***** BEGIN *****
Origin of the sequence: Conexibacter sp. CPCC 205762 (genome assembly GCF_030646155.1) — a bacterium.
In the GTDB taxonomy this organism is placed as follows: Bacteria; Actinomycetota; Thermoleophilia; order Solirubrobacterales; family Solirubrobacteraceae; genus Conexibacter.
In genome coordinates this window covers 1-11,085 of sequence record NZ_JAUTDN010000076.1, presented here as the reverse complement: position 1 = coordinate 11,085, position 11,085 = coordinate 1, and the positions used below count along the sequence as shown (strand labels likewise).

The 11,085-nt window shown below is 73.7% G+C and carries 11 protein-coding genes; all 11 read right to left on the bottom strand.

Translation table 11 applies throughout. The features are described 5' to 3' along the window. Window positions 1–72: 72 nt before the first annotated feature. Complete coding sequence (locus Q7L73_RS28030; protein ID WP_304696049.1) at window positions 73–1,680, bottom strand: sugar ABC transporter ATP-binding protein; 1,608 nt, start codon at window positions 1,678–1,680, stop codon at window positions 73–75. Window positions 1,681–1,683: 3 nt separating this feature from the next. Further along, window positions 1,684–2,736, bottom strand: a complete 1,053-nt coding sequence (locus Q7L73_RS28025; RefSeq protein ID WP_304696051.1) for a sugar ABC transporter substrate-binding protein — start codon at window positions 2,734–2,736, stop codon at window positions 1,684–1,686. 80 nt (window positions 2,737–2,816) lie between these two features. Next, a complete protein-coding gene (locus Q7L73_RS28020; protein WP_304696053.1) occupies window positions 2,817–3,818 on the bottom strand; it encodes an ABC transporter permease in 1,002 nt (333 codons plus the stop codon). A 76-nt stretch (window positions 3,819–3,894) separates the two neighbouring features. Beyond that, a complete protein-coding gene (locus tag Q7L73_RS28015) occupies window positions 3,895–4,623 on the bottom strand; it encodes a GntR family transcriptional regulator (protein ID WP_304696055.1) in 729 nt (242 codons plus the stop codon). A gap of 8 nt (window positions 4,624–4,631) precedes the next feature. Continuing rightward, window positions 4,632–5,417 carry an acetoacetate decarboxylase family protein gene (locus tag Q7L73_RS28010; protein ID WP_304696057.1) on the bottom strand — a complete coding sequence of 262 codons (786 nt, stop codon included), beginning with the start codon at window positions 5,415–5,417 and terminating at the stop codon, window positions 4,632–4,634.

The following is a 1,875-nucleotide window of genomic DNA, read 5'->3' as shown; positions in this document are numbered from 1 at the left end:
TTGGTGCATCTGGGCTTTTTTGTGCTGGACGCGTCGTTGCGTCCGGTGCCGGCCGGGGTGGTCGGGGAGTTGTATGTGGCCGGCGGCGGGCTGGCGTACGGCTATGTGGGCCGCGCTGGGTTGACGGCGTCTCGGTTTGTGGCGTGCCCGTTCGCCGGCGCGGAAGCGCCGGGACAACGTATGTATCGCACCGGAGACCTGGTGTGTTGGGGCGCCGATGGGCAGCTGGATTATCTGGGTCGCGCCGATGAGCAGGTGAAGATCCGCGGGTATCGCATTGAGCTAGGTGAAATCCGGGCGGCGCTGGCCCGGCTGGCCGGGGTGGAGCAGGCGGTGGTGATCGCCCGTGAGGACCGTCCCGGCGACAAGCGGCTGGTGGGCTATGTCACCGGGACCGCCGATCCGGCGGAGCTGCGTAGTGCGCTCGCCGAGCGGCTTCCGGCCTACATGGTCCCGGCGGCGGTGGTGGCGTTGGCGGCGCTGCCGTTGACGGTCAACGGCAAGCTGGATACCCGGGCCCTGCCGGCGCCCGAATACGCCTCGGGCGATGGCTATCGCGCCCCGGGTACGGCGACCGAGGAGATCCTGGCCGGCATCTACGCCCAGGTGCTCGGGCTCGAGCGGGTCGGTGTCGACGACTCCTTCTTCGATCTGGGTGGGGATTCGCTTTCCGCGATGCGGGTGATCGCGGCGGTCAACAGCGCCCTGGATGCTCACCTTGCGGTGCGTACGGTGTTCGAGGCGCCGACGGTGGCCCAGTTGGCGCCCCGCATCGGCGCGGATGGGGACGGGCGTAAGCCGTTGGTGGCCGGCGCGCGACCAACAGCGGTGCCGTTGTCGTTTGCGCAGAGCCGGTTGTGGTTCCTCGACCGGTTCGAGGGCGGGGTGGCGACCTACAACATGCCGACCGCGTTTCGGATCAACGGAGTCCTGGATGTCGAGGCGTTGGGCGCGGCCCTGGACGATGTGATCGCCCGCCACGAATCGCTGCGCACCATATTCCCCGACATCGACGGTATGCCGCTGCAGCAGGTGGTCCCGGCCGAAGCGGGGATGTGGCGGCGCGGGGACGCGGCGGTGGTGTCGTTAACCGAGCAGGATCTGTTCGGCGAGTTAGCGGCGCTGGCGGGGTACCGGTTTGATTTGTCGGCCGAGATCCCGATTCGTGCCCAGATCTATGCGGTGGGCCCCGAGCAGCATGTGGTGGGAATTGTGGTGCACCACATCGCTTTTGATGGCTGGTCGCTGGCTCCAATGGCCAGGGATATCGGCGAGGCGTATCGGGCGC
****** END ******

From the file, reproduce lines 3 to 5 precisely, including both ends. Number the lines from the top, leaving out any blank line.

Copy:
In genome coordinates this window covers 1-11,085 of sequence record NZ_JAUTDN010000076.1, presented here as the reverse complement: position 1 = coordinate 11,085, position 11,085 = coordinate 1, and the positions used below count along the sequence as shown (strand labels likewise).

The 11,085-nt window shown below is 73.7% G+C and carries 11 protein-coding genes; all 11 read right to left on the bottom strand.

Translation table 11 applies throughout. The features are described 5' to 3' along the window. Window positions 1–72: 72 nt before the first annotated feature. Complete coding sequence (locus Q7L73_RS28030; protein ID WP_304696049.1) at window positions 73–1,680, bottom strand: sugar ABC transporter ATP-binding protein; 1,608 nt, start codon at window positions 1,678–1,680, stop codon at window positions 73–75. Window positions 1,681–1,683: 3 nt separating this feature from the next. Further along, window positions 1,684–2,736, bottom strand: a complete 1,053-nt coding sequence (locus Q7L73_RS28025; RefSeq protein ID WP_304696051.1) for a sugar ABC transporter substrate-binding protein — start codon at window positions 2,734–2,736, stop codon at window positions 1,684–1,686. 80 nt (window positions 2,737–2,816) lie between these two features. Next, a complete protein-coding gene (locus Q7L73_RS28020; protein WP_304696053.1) occupies window positions 2,817–3,818 on the bottom strand; it encodes an ABC transporter permease in 1,002 nt (333 codons plus the stop codon). A 76-nt stretch (window positions 3,819–3,894) separates the two neighbouring features. Beyond that, a complete protein-coding gene (locus tag Q7L73_RS28015) occupies window positions 3,895–4,623 on the bottom strand; it encodes a GntR family transcriptional regulator (protein ID WP_304696055.1) in 729 nt (242 codons plus the stop codon). A gap of 8 nt (window positions 4,624–4,631) precedes the next feature. Continuing rightward, window positions 4,632–5,417 carry an acetoacetate decarboxylase family protein gene (locus tag Q7L73_RS28010; protein ID WP_304696057.1) on the bottom strand — a complete coding sequence of 262 codons (786 nt, stop codon included), beginning with the start codon at window positions 5,415–5,417 and terminating at the stop codon, window positions 4,632–4,634.